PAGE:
Ministry of Health & Social Development
House of Assembly
Release Date:
Friday, 30 June 2023 - 3:40pm





THURSDAY, 29th JUNE 2023

Update on Small Island Developing States (SIDS) Ministerial Meeting on Non-communicable Diseases and Mental Health

Madam Speaker, I would like to take this opportunity to provide a report to this Honorable House on my recent trip to Barbados from the 11th to the 16th of June to attend the PAHO/WHO SIDS (Small Island Developing States) Ministerial Conference on Chronic Diseases and Mental Health and its significance to the Territory.  This meeting follows on from the earlier Technical Meeting also organized by PAHO/WHO also held in Barbados from the 17th to 18th of January which was attended by the Chief Medical Officer.  At the meeting in June, there were representatives from 39 Small Island Developing States (SIDS) countries and 18 Associate Members from all six World Health Organization regions, around the Globe.  The resolution agreed to by Ministers of SIDS will be taken forward to the next UN General Assembly in September 2023, the next World Health Assembly in January 2024 and the issues will find themselves on the Agenda of Conference of the Parties COP 28 in December 2023.  At COP 28 UN Climate Change Conference, issues of climate change and health will be on the agenda.

At the UN General Assembly, COP 28, and the World Health Assembly countries will be considering many issues, but the specific concerns of SIDS, Chronic Diseases, and Mental Health will be represented.  A strong message from all SIDS from the Bridgetown Initiative which is a clarion call from SIDS for development funding to be allocated on a more equitable basis considering the special vulnerability of SIDS.   In consideration of the special vulnerability of SIDS due to climate change the initiative calls for reforms in how SIDS can access international development funding to invest in health and other emergent issues, because of climate change and highlight concrete actions required on the world stage to deal with the pandemic of chronic diseases and mental health issues.  The Bridgetown Agreement is a landmark agreement designed to ensure that the largest polluters and contributors to climate change pay their fair share and the Small Island Developing States such as these Virgin Islands have access to the necessary capital, emergency liquidity, and grants at a fair and equitable price to mitigate these climate change impacts.

As the new Minister of Health, the exposure to best practices and networking with colleagues from SIDS around the world was invaluable.  I also took the opportunity to visit the Winston Scott Polyclinic in Bridgetown and observe primary health care in action.  I also met with the director of the Chronic Disease Research Center, and took time to visit St. Michael’s College, the premier secondary school in Bridgetown and discuss with the principle how she incorporates programs such as Health and Family Life Education across the curriculum and other health promoting interventions.  These informal engagements were a welcome addition to what was a very important conference.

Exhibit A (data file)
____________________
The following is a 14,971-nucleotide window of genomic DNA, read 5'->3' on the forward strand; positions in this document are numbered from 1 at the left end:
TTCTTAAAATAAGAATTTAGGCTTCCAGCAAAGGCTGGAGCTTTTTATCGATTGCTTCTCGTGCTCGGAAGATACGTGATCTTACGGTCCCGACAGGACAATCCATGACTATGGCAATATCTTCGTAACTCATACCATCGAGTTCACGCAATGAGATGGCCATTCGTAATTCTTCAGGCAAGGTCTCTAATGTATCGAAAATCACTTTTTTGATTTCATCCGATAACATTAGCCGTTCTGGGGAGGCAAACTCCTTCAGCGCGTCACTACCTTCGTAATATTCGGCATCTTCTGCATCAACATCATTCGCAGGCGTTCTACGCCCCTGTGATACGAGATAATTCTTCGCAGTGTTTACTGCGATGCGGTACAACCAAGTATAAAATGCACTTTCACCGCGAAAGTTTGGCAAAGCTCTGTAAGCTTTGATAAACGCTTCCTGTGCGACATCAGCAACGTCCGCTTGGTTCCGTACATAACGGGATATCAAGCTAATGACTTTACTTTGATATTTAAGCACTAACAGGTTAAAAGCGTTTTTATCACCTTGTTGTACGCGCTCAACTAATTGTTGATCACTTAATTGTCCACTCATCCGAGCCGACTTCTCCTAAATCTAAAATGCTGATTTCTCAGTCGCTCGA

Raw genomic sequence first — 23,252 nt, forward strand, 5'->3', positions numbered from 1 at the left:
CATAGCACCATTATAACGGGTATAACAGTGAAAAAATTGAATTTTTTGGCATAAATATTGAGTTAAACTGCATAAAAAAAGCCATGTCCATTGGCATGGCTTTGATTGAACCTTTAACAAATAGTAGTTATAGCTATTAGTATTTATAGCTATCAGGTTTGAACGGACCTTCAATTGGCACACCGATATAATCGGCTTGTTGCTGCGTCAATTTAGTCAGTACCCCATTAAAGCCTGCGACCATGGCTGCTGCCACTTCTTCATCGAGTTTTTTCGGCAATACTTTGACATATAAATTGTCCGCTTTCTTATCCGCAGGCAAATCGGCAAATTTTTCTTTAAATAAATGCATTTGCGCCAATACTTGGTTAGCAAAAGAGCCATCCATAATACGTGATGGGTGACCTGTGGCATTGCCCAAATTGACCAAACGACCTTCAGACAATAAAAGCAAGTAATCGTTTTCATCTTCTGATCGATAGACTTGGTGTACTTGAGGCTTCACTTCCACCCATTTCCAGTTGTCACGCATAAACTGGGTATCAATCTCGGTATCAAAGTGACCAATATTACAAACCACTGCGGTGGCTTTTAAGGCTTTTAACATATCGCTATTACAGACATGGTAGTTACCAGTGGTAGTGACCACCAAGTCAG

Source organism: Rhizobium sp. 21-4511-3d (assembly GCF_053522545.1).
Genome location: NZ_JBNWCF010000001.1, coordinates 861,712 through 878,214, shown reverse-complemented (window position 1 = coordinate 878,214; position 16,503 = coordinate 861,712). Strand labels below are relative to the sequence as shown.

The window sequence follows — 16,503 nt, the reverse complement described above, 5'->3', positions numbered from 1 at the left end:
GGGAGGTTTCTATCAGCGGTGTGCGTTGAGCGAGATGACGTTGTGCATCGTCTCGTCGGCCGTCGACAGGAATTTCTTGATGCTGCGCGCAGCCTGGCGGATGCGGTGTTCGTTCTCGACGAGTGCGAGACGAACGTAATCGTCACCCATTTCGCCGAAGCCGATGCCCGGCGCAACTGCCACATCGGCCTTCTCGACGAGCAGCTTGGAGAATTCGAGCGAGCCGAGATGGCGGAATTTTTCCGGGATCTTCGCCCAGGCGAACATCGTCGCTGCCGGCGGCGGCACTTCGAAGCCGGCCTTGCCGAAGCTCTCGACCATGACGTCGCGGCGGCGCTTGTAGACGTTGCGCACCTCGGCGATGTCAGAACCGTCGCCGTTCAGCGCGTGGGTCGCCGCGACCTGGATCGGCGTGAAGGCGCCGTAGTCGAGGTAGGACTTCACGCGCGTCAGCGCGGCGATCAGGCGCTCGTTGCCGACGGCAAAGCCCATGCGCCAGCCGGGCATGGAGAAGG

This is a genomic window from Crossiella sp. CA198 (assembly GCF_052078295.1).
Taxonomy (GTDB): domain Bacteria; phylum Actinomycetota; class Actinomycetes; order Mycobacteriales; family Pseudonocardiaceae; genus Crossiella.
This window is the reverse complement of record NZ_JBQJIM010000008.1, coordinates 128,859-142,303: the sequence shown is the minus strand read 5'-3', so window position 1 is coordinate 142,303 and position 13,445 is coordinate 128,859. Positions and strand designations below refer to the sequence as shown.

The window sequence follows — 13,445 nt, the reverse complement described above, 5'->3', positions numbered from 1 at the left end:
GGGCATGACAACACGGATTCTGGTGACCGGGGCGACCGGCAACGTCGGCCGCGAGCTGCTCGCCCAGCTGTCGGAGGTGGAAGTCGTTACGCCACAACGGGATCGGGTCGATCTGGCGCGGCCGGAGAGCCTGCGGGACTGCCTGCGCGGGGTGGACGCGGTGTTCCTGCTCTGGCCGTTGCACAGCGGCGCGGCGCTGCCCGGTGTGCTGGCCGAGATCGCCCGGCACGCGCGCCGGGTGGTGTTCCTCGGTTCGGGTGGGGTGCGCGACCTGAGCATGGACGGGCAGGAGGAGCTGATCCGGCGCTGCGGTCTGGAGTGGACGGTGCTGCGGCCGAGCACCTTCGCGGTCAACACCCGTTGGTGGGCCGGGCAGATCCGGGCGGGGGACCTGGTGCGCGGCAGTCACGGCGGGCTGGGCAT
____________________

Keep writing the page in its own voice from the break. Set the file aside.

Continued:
The conference highlighted the need to involve all sectors of Government, civil society, and both service users and persons with lived experiences in the process of making policy and developing and evaluating programs.  The role of the commercial sector and in particular the impact of commercial determinants on health was highlighted.  Madam Speaker, Government cannot act alone and where commercial activity is having negative impacts on health the sector must be engaged as vigorously as when we engage them on positive matters.  The actions that negatively affect health and those required to positively impact health are not only in the Health Sector but also in every sector of Government and society.  Hence a whole of Society approach is needed.

Health is often seen as a net consumer of government revenue and questions about revenue collection always arise.  While revenue collection is very important it is also equally important to not view health as a cost to society and the public purse, but more so as an investment in our greatest and most important resource.  Health is an investment in people and the development of the Territory.  Health is a complete state of mental, physical, spiritual, and social wellbeing, not just the absence of disease.  Hon Mia Amor Mottley stated at the conference that health is everyone’s “first wealth”.  The World Health Organization’s Universal Health Care Strategy, underscores the importance of ensuring equitable access to health care.  It is imperative for us to ensure that appropriate, needed, health care is accessible without bias.  Without healthy people we do not have productive people.  Without productive people we do not have a productive economy.  Without these we cannot develop as a Territory.  Interestingly enough a healthy people is also a sign of a thriving economy and well developed Territory.  The two-go hand in hand. 


Fitsroy Randall

Information Officer I
Ministry of Health and Social Development
Vornicia's House of Commerce, Long Bush
Tortola, British Virgin Islands
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